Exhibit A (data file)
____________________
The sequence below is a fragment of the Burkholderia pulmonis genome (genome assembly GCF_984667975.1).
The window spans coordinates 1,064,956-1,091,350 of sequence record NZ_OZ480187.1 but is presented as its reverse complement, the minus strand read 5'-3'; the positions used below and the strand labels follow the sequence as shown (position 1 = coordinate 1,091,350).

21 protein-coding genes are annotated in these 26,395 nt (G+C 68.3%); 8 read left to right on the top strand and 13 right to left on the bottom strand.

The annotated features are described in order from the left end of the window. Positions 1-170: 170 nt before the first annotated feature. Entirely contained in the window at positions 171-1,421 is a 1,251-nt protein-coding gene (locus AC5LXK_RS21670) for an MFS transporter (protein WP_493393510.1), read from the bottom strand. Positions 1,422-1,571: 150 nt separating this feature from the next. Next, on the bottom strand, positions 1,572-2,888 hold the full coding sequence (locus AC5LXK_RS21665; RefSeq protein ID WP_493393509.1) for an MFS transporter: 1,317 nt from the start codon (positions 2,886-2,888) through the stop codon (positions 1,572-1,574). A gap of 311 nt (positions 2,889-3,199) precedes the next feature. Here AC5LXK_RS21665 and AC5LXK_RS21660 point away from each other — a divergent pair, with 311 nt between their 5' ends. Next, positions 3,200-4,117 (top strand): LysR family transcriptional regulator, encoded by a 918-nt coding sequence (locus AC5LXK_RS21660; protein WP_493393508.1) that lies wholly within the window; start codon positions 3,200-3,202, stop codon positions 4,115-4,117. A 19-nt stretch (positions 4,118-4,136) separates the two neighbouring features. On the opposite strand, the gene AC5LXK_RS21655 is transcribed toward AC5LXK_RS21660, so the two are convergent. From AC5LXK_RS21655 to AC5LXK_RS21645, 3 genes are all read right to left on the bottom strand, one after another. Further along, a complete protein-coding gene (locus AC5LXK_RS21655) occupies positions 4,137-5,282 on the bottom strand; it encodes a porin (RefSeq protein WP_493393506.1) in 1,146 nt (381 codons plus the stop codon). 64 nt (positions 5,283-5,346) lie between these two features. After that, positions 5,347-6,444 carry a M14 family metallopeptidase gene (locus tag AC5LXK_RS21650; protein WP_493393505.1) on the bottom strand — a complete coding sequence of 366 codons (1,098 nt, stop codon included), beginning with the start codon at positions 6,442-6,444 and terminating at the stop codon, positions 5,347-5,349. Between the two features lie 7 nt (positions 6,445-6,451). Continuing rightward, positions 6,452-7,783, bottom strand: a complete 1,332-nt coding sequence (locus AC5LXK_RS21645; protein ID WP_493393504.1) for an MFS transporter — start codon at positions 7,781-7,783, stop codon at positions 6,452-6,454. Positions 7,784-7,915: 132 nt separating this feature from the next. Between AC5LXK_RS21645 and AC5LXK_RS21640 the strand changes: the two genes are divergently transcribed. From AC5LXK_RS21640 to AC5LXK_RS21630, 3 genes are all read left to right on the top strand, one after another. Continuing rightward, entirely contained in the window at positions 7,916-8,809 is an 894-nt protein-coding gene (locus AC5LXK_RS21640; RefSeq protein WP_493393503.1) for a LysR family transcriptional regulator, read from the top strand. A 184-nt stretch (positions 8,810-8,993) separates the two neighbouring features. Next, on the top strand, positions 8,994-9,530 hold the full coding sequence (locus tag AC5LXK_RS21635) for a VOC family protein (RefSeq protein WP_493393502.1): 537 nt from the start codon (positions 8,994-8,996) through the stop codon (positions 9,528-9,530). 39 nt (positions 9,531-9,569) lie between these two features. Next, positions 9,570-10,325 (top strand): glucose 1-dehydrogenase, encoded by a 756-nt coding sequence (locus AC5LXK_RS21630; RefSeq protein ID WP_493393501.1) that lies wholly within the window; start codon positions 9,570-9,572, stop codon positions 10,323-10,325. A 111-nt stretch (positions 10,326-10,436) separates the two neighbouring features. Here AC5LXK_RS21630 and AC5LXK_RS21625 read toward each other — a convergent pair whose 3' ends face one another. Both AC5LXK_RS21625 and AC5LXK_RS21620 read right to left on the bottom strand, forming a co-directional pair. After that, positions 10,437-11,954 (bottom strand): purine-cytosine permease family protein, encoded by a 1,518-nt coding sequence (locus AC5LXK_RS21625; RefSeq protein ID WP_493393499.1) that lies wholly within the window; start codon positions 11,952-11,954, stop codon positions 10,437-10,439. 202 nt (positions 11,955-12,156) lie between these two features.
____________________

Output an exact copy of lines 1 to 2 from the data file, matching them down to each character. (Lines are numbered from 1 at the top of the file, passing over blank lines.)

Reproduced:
The sequence below is a fragment of the Burkholderia pulmonis genome (genome assembly GCF_984667975.1).
The window spans coordinates 1,064,956-1,091,350 of sequence record NZ_OZ480187.1 but is presented as its reverse complement, the minus strand read 5'-3'; the positions used below and the strand labels follow the sequence as shown (position 1 = coordinate 1,091,350).